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Constitutional Law Association, 28th February 2018

Source: ukconstitutionallaw.org

The right of appeal against refusal of a residence card: where are we up to? – UK Human Rights Blog

Posted February 28th, 2018 in human rights, immigration, news, regulations by sally

‘One way for an immigrant to gain the right to be in the UK is by making an application under the Immigration Rules. But these applications are relatively expensive and the requirements have become increasingly stringent.’

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UK Human Rights Blog, 27th February 2018

Source: ukhumanrightsblog.com

I can serve this only once – gas safety certificates – Nearly Legal

Posted February 12th, 2018 in energy, health & safety, housing, landlord & tenant, news, regulations by tracey

‘Caridon Property Ltd v Monty Shooltz. Central London County Court. 2 February 2018 (from note of judgment). This was an appeal to a circuit judge of a first instance decision of District Judge Bloom (who is an experienced housing lawyer). The circuit judge was HHJ Jan Luba QC (a very experienced housing lawyer).’

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Nearly Legal, 11th February 2018

Source: nearlylegal.co.uk

When to adjourn a misconduct hearing – UK Police Law Blog

Posted February 12th, 2018 in adjournment, disciplinary procedures, news, police, professional conduct, regulations by tracey

‘When must a police misconduct hearing adjourn the proceedings for the attendance of the respondent officer or even a witness?’

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UK Police Law Blog, 9th February 2018

Source: ukpolicelawblog.com

Availability of Legal Aid for Applications Pursuant to the 1996 Hague Convention – Family Law Week

Posted February 6th, 2018 in children, legal aid, news, parental responsibility, regulations, treaties by tracey

‘Anne-Marie Hutchinson OBE QC (Hon), Partner, Dawson Cornwell, and Michael Gration, Barrister, 4 Paper Buildings, highlight an oversight in LASPO.’

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Family Law Week, 4th February 2018

Source: www.familylawweek.co.uk

New laws to prohibit betting on EuroMillions draws to come into force in April – OUT-LAW.com

Posted February 5th, 2018 in gambling, news, regulations by sally

‘New laws to prohibit gambling operators from accepting bets from consumers in Britain on the outcome of EuroMillions draws taking place outside of the UK will come into force on 6 April this year.’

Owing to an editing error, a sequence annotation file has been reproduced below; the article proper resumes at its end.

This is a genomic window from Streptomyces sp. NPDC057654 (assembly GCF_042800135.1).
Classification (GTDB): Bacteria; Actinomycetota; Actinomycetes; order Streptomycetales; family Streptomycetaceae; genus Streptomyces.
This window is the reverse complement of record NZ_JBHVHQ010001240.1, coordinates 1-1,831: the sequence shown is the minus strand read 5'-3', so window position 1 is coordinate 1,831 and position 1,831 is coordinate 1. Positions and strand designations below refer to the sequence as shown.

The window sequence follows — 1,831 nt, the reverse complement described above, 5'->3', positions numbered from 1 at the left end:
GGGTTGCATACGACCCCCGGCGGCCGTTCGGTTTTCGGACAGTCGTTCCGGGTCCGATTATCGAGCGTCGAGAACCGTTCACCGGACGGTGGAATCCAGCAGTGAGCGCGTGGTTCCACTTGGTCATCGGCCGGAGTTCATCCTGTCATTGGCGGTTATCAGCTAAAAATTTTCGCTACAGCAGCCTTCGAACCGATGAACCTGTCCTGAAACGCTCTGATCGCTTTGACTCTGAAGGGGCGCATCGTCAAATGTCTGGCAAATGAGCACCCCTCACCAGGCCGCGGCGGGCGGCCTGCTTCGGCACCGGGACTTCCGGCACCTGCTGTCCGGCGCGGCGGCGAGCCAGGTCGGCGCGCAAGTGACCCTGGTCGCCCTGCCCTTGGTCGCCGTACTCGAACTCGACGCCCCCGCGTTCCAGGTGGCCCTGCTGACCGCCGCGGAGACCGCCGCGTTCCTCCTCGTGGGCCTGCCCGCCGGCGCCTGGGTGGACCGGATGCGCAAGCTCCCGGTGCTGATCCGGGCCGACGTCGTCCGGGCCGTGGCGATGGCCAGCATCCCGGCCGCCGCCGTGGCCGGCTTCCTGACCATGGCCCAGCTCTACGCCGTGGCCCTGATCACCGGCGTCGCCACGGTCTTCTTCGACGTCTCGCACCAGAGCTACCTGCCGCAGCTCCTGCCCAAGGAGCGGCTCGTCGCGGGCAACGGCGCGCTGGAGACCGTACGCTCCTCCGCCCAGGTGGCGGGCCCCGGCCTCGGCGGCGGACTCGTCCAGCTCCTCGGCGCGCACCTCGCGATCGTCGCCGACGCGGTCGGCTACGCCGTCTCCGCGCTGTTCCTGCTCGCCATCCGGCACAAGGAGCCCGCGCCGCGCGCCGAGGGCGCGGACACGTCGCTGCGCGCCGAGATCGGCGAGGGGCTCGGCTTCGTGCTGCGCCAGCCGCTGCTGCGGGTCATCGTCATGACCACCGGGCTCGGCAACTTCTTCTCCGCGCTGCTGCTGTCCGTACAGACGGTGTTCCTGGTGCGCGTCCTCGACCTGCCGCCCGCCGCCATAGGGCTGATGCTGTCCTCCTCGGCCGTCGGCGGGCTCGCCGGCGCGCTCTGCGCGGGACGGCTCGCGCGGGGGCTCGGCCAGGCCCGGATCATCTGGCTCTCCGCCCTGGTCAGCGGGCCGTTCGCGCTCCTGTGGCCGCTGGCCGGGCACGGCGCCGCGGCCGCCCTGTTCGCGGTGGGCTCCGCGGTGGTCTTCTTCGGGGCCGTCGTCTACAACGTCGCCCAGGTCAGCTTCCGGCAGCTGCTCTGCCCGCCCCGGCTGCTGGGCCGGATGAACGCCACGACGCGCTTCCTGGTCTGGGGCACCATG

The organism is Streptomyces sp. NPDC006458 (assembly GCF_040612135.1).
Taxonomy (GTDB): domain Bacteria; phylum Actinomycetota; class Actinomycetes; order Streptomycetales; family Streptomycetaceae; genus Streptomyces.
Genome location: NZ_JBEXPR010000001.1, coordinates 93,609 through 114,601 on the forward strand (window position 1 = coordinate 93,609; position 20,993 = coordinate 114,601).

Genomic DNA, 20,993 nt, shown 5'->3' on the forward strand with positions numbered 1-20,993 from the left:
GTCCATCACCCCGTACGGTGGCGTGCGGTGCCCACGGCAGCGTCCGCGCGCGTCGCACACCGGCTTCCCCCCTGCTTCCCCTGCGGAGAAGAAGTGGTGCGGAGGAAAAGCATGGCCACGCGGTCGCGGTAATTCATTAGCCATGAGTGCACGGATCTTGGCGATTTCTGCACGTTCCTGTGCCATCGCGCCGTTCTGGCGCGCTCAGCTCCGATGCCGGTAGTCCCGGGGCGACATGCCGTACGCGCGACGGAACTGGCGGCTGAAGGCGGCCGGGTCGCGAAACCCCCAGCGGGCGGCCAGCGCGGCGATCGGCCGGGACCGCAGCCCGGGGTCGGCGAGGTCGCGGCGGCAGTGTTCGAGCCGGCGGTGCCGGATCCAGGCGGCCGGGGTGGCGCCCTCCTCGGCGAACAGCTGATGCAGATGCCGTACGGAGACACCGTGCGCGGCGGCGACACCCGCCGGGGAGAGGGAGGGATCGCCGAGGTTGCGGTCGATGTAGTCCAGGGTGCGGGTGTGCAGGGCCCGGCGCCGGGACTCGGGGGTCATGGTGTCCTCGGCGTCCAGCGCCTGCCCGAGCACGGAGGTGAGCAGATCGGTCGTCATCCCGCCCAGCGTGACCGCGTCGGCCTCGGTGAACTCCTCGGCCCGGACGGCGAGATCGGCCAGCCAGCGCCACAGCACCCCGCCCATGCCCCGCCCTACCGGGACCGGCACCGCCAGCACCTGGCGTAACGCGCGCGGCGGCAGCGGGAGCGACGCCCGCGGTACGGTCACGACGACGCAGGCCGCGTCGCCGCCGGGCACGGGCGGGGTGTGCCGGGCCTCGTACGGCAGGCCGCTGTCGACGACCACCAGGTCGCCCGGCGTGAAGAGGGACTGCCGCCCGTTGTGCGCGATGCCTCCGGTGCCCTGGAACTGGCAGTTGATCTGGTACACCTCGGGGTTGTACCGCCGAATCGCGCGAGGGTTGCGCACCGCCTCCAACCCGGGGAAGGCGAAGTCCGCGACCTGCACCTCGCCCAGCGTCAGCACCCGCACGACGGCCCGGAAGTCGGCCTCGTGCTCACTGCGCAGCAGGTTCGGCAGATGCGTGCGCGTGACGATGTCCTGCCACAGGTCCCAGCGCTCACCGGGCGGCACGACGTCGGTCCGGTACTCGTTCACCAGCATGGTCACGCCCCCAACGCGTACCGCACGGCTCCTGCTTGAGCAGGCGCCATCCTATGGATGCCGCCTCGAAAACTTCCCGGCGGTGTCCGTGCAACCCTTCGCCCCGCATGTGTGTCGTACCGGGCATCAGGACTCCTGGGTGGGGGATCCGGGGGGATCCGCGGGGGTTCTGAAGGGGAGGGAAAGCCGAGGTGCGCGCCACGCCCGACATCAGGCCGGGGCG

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OUT-LAW.com, 5th February 2018

Source: www.out-law.com

Fines under GDPR wait for businesses that fail to fix known security flaws now, says UK watchdog – OUT-LAW.com

Posted January 11th, 2018 in data protection, EC law, fines, news, regulations by tracey

‘Data breaches that arise after new EU data protection laws take effect but which stem from security flaws that were known about prior to then will be enforced under the General Data Protection Regulation (GDPR), the UK’s data protection watchdog has said.’

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OUT-LAW.com, 10th January 2018

Source: www.out-law.com

Obliged companies are to publish their first non-financial strategic reports in the first half of 2018 – OUT-LAW.com

Posted January 8th, 2018 in bribery, company law, corruption, news, regulations, reports by sally

‘Traded companies, banks and insurers with a calendar financial year will be assessing how to comply with new non-financial reporting obligations over the coming months, including the obligation to report on anti-bribery and anti-corruption matters.’

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OUT-LAW.com, 5th January 2018

Source: www.out-law.com

Changes to legal aid for victims of domestic abuse in force on Monday – Legal Aid Handbook

Posted January 8th, 2018 in children, domestic violence, evidence, legal aid, news, regulations, time limits by sally

‘Funding for private family law cases is generally only available where the applicant for legal aid can show that they are a victim of domestic abuse, or where they can show that the aim of the proceedings is to protect a child at risk of abuse from a third party (such applications are in scope because of Paras 12 and 13 of Part 1 Schedule 1 of LASPO; see also Chapter 6 of the Handbook). Until the successful challenge to the original regulations by Rights of Women, there was a requirement that the evidence in support of the application had to be no more than 2 years old. Following the litigation, that was extended to 5 years.’

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Legal Aid Handbook, 7th January 2018

Source: legalaidhandbook.com

The Bedworth bedroom conundrum – Nearly Legal

Posted January 4th, 2018 in benefits, housing, local government, news, regulations, social security by sally

‘A very interesting (and perhaps surprising) Upper Tribunal 3 judge decision on the issue of ‘what is a bedroom’ for the purposes of Housing Benefit Reg 13 – the bedroom tax.’

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Nearly Legal, 31st December 2017

Source: nearlylegal.co.uk